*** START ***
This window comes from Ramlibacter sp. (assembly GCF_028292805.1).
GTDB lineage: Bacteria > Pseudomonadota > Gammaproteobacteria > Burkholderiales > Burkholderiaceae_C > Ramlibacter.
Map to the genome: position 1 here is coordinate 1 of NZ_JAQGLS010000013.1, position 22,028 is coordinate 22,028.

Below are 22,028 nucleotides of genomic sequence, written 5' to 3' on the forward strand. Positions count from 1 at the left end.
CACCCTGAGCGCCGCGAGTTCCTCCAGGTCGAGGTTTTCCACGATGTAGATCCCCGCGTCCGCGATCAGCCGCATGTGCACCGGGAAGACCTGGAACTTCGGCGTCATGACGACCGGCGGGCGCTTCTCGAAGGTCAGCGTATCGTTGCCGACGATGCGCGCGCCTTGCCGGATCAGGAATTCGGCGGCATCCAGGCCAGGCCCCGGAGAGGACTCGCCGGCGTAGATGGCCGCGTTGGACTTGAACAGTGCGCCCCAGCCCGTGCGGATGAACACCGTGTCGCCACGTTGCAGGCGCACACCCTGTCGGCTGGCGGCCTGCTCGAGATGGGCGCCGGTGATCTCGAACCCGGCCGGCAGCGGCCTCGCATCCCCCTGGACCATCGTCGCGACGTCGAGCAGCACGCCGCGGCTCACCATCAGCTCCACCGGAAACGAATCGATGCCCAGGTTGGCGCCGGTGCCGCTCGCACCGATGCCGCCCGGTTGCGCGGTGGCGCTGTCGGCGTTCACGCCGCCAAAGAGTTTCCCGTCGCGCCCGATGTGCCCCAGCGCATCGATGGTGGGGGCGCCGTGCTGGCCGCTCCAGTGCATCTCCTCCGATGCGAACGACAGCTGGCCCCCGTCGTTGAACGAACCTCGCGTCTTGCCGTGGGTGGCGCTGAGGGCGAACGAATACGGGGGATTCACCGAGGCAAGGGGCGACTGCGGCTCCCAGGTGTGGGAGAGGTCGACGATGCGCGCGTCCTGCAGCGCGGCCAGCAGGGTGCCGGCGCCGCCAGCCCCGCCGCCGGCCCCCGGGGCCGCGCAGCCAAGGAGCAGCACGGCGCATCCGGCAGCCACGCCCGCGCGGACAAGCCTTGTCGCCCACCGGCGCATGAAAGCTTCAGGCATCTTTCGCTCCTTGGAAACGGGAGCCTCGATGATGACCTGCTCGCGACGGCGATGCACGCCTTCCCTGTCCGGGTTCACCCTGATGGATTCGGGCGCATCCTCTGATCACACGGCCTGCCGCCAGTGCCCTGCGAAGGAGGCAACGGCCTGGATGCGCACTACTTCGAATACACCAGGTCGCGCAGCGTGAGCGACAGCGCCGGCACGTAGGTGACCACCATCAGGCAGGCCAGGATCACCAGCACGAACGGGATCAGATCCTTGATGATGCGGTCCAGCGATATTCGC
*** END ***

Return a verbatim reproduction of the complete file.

This window comes from Ramlibacter sp. (assembly GCF_028292805.1).
GTDB lineage: Bacteria > Pseudomonadota > Gammaproteobacteria > Burkholderiales > Burkholderiaceae_C > Ramlibacter.
Map to the genome: position 1 here is coordinate 1 of NZ_JAQGLS010000013.1, position 22,028 is coordinate 22,028.

Below are 22,028 nucleotides of genomic sequence, written 5' to 3' on the forward strand. Positions count from 1 at the left end.
CACCCTGAGCGCCGCGAGTTCCTCCAGGTCGAGGTTTTCCACGATGTAGATCCCCGCGTCCGCGATCAGCCGCATGTGCACCGGGAAGACCTGGAACTTCGGCGTCATGACGACCGGCGGGCGCTTCTCGAAGGTCAGCGTATCGTTGCCGACGATGCGCGCGCCTTGCCGGATCAGGAATTCGGCGGCATCCAGGCCAGGCCCCGGAGAGGACTCGCCGGCGTAGATGGCCGCGTTGGACTTGAACAGTGCGCCCCAGCCCGTGCGGATGAACACCGTGTCGCCACGTTGCAGGCGCACACCCTGTCGGCTGGCGGCCTGCTCGAGATGGGCGCCGGTGATCTCGAACCCGGCCGGCAGCGGCCTCGCATCCCCCTGGACCATCGTCGCGACGTCGAGCAGCACGCCGCGGCTCACCATCAGCTCCACCGGAAACGAATCGATGCCCAGGTTGGCGCCGGTGCCGCTCGCACCGATGCCGCCCGGTTGCGCGGTGGCGCTGTCGGCGTTCACGCCGCCAAAGAGTTTCCCGTCGCGCCCGATGTGCCCCAGCGCATCGATGGTGGGGGCGCCGTGCTGGCCGCTCCAGTGCATCTCCTCCGATGCGAACGACAGCTGGCCCCCGTCGTTGAACGAACCTCGCGTCTTGCCGTGGGTGGCGCTGAGGGCGAACGAATACGGGGGATTCACCGAGGCAAGGGGCGACTGCGGCTCCCAGGTGTGGGAGAGGTCGACGATGCGCGCGTCCTGCAGCGCGGCCAGCAGGGTGCCGGCGCCGCCAGCCCCGCCGCCGGCCCCCGGGGCCGCGCAGCCAAGGAGCAGCACGGCGCATCCGGCAGCCACGCCCGCGCGGACAAGCCTTGTCGCCCACCGGCGCATGAAAGCTTCAGGCATCTTTCGCTCCTTGGAAACGGGAGCCTCGATGATGACCTGCTCGCGACGGCGATGCACGCCTTCCCTGTCCGGGTTCACCCTGATGGATTCGGGCGCATCCTCTGATCACACGGCCTGCCGCCAGTGCCCTGCGAAGGAGGCAACGGCCTGGATGCGCACTACTTCGAATACACCAGGTCGCGCAGCGTGAGCGACAGCGCCGGCACGTAGGTGACCACCATCAGGCAGGCCAGGATCACCAGCACGAACGGGATCAGATCCTTGATGATGCGGTCCAGCGATATTCGC